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Do Collisions With Objects With Angular and Linear Momentum Produce Same Acceleration

  1. Oct 29, 2012 #1

    morrobay

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    If 3 spheres have equal masses and the stationary object is in a collision
    with a sphere with linear momentum . p= mv and linear speed 3m/sec
    And in the second case the collision with the stationary object is with a sphere with angular momentum L = rxp
    With angular speed 1 radian/ sec , radius = 3m.
    Does the stationary object in these two collisions have the same acceleration ?
     
    Last edited: Oct 30, 2012
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  3. Oct 29, 2012 #2

    Simon Bridge

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    Re: Do Collisions With Objects With Angular and Linear Momentum Produce Same Accelera

    You'd want to try each case using conservation of momentum, and angular momentum.
    In general, if angular, as well as linear, momentum is involved, the effects of the collision will not be the same as for linear momentum alone.
     
  4. Oct 30, 2012 #3

    morrobay

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    Re: Do Collisions With Objects With Angular and Linear Momentum Produce Same Accelera

    Case #1 is an object at rest in a collision with an object with linear momentum p= mv
    Case #2 is the same object at rest in a collision with an object with angular momentum L = rxp
    My question is whether the object at rest in both of these separate collisions is
    accelerated equally . All three objects have same mass. Case#1, object with linear speed 3m/sec
    Case #2, object with angular speed 1 radian/sec. radius = 3m.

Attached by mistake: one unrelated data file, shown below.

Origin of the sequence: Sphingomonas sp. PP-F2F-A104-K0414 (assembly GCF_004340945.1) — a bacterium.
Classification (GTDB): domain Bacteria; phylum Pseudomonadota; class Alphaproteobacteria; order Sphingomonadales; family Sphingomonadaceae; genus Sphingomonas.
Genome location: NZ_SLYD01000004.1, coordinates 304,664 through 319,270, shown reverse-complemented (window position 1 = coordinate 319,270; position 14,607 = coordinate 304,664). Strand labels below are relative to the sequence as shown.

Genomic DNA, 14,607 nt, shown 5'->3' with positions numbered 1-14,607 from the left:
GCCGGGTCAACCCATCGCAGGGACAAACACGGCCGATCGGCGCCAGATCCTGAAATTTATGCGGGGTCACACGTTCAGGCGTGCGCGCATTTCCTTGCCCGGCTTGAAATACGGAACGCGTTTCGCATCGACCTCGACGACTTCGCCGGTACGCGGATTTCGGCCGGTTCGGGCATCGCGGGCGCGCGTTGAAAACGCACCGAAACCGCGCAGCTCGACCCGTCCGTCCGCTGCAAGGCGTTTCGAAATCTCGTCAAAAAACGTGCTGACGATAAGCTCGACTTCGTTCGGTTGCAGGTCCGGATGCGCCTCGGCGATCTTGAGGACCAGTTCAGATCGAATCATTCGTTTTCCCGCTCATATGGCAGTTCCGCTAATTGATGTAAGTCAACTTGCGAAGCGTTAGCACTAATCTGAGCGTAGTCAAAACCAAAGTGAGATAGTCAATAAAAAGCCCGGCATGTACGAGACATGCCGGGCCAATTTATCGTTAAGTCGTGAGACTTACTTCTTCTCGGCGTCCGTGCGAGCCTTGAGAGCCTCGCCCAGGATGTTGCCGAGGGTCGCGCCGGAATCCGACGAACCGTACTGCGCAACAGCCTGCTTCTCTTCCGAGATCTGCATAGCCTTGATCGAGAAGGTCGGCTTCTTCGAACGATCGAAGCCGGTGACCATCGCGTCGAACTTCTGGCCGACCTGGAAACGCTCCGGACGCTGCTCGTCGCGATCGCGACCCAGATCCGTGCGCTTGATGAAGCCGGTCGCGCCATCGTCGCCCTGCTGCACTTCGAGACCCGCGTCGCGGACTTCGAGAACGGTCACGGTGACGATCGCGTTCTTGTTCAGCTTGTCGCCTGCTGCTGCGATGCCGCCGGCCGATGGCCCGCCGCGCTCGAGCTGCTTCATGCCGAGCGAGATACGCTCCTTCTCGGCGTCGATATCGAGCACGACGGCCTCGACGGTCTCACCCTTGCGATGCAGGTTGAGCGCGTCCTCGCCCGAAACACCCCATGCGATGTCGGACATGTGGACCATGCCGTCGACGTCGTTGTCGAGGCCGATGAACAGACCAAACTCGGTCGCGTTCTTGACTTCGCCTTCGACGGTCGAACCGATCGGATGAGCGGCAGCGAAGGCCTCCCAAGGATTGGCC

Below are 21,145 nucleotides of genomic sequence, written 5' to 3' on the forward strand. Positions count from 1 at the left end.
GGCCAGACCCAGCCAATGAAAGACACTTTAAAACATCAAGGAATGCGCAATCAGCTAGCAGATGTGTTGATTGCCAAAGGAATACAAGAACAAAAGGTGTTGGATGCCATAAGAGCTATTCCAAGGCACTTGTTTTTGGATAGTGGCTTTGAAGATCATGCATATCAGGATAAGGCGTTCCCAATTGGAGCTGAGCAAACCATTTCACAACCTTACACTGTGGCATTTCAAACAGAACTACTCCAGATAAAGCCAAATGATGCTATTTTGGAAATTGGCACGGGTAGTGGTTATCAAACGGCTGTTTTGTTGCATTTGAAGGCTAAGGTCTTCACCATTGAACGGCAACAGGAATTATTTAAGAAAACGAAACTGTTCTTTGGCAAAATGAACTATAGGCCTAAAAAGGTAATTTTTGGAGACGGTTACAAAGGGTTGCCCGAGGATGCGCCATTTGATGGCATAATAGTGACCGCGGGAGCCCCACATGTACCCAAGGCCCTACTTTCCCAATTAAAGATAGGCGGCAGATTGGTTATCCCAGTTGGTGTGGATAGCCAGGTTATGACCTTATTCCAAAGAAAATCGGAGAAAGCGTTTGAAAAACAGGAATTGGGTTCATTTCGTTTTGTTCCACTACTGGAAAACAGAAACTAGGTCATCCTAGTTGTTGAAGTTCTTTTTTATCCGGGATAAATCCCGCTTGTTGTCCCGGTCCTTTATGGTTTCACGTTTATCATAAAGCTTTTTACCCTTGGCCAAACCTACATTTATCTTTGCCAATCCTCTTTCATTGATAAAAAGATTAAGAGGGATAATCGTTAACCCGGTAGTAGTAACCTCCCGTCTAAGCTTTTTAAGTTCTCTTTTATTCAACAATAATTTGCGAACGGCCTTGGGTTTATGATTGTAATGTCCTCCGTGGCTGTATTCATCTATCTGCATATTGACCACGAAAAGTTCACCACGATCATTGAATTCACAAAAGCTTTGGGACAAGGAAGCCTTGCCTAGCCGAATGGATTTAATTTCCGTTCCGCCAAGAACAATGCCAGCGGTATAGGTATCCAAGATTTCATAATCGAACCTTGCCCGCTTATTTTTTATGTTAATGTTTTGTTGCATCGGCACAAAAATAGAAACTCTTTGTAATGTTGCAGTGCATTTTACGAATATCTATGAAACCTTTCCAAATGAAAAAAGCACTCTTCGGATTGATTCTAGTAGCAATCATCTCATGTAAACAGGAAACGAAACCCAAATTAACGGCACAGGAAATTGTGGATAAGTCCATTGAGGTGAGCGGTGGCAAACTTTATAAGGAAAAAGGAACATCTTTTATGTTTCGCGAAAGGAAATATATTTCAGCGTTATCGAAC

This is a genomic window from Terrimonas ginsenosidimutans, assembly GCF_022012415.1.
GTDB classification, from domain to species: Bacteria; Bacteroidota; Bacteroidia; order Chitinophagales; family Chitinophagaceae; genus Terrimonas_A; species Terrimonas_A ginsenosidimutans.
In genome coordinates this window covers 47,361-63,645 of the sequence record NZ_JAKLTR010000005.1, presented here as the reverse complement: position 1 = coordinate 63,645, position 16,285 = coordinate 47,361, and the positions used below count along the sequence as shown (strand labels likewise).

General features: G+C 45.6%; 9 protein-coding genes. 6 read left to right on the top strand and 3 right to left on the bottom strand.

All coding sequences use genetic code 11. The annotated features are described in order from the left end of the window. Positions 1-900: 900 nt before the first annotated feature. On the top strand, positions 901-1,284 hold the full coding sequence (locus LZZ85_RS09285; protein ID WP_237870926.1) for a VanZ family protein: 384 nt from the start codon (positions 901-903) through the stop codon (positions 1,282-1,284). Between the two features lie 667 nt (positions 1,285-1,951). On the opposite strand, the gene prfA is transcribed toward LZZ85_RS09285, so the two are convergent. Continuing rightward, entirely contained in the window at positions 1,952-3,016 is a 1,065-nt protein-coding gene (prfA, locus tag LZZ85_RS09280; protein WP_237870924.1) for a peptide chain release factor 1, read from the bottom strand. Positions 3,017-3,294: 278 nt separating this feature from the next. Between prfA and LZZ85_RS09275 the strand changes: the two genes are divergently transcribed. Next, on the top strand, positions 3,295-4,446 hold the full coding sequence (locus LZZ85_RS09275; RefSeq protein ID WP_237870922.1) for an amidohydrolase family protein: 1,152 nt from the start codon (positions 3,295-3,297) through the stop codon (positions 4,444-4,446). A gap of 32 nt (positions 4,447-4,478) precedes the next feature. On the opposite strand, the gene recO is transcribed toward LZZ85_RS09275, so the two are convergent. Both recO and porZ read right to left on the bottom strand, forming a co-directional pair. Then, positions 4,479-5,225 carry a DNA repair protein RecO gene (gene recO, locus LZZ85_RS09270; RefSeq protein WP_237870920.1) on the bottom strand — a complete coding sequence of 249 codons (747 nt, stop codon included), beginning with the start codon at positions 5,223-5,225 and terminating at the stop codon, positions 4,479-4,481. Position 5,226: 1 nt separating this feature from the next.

note: the underlying question is whether the stationary object is accelerated more in
    the collision with object with angular momentum ?
     
  5. Oct 30, 2012 #4
    Re: Do Collisions With Objects With Angular and Linear Momentum Produce Same Accelera

    How do you define your angular momentum, in respect to what point?
    In case A there is also angular momentum, in respect to any point which is not on the ball's trajectory. And in case 2 there is linear momentum as well.
    What is different in case 2? Is the ball spinning?
     
  6. Oct 30, 2012 #5

    mfb

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    Re: Do Collisions With Objects With Angular and Linear Momentum Produce Same Accelera

    It depends on friction and, in the case of nonzero friction, on the collision point.
    Without friction, the rotation does not change anything.
     
  7. Oct 31, 2012 #6

    morrobay

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    Re: Do Collisions With Objects With Angular and Linear Momentum Produce Same Accelera

    Consider 3 non-spinning billiard balls of equal masses:
    #1 is moving in translational motion on the x axis , v = 3m/sec , p=mv
    #2 is at rest on x axis at x=3m
    #3 is in uniform circular motion in xy plane on a frictionless track at 3m from the origin, x0y0 L = rxp
    In collision #1 there is one dimensional elastic collision at x =3m
    So after collision v2 = (2m1/m1+m2)v1 , v2 for billiard ball #2
    In collision # 2 the orbiting billiard ball is in collision with stationary billiard at x=3m y = 0
    The linear speed of billiard ball in circular motion , v = ωr, (1 radian/sec ) (3m) = 3m/sec
    So Im asking if the acceleration of the stationary billiard ball after collision in these two separate cases is equal ?
     
    Last edited: Oct 31, 2012
  8. Oct 31, 2012 #7
    Re: Do Collisions With Objects With Angular and Linear Momentum Produce Same Accelera

    I don't see the relevance of the historic trajectory of ball #3. In the case of non-spinning billiard balls and inelastic collisions, all that ever matters are the initial/final masses/velocities. The two collisions will produce the same effect since these conditions are identical (apart from the orientation). Acceleration is not usually considered because it gets tricky to define a time interval of the interaction, and most of the time, all we need to use is conservation of momentum.

    I'd also add that when you discuss angular momentum in the context of collisions, it is commonly assumed that you're referring to an axis of rotation which passes through the centre of mass of the body, ie. it's spinning. From the replies so far it seems that this is what everyone has understood of your question.
     
    Last edited: Oct 31, 2012
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